More than 20,000 Mainers have signed up for health coverage under the Affordable Care Act, according to a new round of federal data released Wednesday.

Since the launch of on Oct. 1, 2013, through Feb. 1, 20,511 Maine residents selected a private health plan through the federal government’s gateway for the marketplaces in Maine and 35 other states, according to a report from the U.S. Department of Health and Human Services. That’s up from 13,704 Mainers at the end of December, though a drop off from December’s more rapid pace.

The White House anticipated a rush of enrollments in December by Americans seeking to get coverage by the new year.

In Maine, about 65,000-104,000 people are estimated to be eligible to shop on the marketplaces.

Also called “exchanges,” the marketplaces are geared toward small businesses and individuals who buy their own health insurance rather than receive coverage through work or government programs such as Medicaid and Medicare.

Enrollment through and state-run health insurance exchanges also jumped nationally, rising 53 percent from the prior three months to 3.3 million people. January accounted for nearly 1.1 million health coverage signups, marking the first month enrollment has beat government projections. Young adults outpaced older enrollees, accounting for about a quarter of the signups, according to HHS.

The enrollment numbers reflect consumers who have chosen a plan but may not have paid their first premium, which is how insurers typically define enrollment.

The new batch of data showed little change in the age mix of Maine enrollees, with most middle-age or older. Health policy experts are closely watching that breakdown, as the Affordable Care Act’s overhaul of the insurance market for those who buy their own coverage relies on healthy Americans, who tend to be younger, signing up to help share the risk with older, sicker consumers and keep costs from skyrocketing.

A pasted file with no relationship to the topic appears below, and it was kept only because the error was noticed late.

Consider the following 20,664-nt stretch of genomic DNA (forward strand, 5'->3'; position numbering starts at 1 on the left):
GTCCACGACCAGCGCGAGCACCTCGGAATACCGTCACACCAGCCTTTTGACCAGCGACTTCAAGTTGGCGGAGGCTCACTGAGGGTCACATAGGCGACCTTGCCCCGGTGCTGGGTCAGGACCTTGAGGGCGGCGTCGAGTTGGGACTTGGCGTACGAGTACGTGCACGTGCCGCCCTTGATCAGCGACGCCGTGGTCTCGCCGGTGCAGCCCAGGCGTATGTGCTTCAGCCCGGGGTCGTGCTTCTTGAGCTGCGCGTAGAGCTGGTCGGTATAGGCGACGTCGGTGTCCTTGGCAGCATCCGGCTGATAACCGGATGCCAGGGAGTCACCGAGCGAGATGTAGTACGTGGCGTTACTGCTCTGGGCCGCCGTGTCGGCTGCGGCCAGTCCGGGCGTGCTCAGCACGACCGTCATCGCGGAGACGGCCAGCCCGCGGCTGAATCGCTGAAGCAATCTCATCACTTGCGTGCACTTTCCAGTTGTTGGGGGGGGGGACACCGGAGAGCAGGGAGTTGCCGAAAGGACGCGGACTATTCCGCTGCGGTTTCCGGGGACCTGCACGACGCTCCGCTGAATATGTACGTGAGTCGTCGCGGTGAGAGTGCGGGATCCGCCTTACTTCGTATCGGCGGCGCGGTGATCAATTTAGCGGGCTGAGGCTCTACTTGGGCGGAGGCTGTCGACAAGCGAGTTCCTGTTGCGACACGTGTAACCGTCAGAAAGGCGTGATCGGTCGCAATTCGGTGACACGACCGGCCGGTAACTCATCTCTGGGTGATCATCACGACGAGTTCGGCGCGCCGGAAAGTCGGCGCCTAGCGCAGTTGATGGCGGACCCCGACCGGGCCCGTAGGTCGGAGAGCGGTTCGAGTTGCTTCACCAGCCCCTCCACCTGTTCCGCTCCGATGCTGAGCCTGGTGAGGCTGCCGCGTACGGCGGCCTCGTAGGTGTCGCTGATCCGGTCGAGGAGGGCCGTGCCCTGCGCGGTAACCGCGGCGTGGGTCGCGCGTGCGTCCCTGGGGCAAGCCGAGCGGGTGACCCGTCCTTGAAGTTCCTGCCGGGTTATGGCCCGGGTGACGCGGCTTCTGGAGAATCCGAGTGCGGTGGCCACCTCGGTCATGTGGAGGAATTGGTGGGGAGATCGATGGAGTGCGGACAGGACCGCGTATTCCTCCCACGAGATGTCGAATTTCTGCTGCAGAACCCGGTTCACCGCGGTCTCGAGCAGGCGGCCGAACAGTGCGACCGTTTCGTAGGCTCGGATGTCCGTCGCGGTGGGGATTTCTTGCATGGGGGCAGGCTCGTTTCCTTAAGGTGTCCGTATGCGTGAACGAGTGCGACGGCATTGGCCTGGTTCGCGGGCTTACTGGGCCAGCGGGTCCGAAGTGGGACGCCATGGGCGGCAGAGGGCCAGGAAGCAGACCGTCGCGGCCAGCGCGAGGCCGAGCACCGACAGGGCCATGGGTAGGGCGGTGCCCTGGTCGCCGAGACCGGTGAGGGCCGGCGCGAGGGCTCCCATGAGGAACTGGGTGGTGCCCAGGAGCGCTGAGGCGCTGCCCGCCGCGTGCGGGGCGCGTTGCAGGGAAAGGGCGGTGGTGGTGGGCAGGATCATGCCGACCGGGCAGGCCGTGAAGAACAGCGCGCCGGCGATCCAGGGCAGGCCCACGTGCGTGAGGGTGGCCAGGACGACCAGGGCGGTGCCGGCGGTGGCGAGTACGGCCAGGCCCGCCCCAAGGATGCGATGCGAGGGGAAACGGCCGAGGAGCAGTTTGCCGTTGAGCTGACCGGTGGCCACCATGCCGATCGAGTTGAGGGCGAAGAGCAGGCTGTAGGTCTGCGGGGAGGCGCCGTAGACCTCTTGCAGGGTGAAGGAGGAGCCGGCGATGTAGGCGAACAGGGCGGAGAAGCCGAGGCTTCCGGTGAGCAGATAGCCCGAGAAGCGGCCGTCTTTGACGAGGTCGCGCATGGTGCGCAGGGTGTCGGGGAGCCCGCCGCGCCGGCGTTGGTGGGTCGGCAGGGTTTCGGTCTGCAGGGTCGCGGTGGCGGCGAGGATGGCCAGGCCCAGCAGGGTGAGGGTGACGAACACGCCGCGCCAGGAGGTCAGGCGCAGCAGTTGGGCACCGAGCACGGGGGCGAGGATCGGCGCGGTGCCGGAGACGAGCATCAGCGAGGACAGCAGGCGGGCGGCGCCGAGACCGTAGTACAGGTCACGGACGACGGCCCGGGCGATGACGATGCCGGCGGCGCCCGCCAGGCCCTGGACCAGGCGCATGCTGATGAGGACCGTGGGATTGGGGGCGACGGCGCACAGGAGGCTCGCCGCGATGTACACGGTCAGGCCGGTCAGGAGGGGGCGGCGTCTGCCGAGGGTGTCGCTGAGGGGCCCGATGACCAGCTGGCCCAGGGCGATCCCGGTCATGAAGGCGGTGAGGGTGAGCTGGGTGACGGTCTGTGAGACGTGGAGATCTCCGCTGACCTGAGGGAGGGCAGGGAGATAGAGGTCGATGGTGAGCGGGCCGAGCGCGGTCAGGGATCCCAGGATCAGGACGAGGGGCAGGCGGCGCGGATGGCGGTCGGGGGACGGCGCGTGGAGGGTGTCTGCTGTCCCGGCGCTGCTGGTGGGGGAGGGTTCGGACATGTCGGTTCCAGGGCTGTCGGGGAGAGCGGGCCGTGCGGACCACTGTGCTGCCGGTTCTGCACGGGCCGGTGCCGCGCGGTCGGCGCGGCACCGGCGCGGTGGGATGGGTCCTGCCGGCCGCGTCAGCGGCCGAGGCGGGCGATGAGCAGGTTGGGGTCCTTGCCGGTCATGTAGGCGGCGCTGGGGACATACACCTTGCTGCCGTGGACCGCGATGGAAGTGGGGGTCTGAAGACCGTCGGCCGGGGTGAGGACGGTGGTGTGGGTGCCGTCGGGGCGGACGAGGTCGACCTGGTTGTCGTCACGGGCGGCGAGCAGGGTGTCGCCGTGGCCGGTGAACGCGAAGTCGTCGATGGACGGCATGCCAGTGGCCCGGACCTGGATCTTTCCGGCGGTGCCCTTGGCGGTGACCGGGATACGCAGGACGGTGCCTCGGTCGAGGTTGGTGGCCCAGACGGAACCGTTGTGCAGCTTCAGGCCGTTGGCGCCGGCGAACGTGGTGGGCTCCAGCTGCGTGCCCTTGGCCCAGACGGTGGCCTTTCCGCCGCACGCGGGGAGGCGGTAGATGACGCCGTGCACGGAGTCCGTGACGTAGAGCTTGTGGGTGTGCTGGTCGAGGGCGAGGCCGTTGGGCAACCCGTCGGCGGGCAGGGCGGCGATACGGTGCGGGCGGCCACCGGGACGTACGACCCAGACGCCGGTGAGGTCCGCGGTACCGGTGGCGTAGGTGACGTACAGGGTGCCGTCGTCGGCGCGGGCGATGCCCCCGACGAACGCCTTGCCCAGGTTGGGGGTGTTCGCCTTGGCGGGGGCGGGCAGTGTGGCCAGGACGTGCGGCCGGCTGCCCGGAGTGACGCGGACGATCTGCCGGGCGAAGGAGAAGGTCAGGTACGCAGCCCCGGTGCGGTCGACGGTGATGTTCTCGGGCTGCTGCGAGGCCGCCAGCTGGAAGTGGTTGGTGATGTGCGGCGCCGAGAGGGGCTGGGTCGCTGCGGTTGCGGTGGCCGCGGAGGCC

In Maine, the oldest state in the country, 61 percent of enrollees so far are between the ages of 45 and 64, according to the HHS report. Nineteen percent are ages 18-34, ticking up from 18 percent in December but still among the lowest showings in the country for young adult signups.

Many experts predict that younger, healthier adults will put off buying coverage closer to when open enrollment winds down on March 31. Older, sicker consumers are more likely to already have coverage that they want to continue, or to jump at the chance to buy it, while younger adults tend to lack coverage and may wait to purchase a health plan.

Nearly 90 percent of Mainers who have chosen a plan qualified for federal financial help to afford their coverage. Three out of four Mainers chose a “silver level” plan, which is linked to a discount that lowers the amount policyholders pay out of pocket. Policies range from platinum to gold, silver and bronze, with the higher metal tiers carrying heftier monthly premiums but lower co-pays and deductibles.

Tax credits also are available to lower consumers’ monthly premiums.

The federal site also allows users to determine whether they’re eligible for their state’s Medicaid program. In Maine, 4,803 people were determined eligible for Medicaid, or MaineCare, though state officials have said Maine DHHS hasn’t received complete information about potential enrollees.


Jackie Farwell

I'm the health editor for the Bangor Daily News, a Bangor native, a UMaine grad, and a weekend crossword warrior. I never get sick of writing about Maine people, geeking out over health care data, and...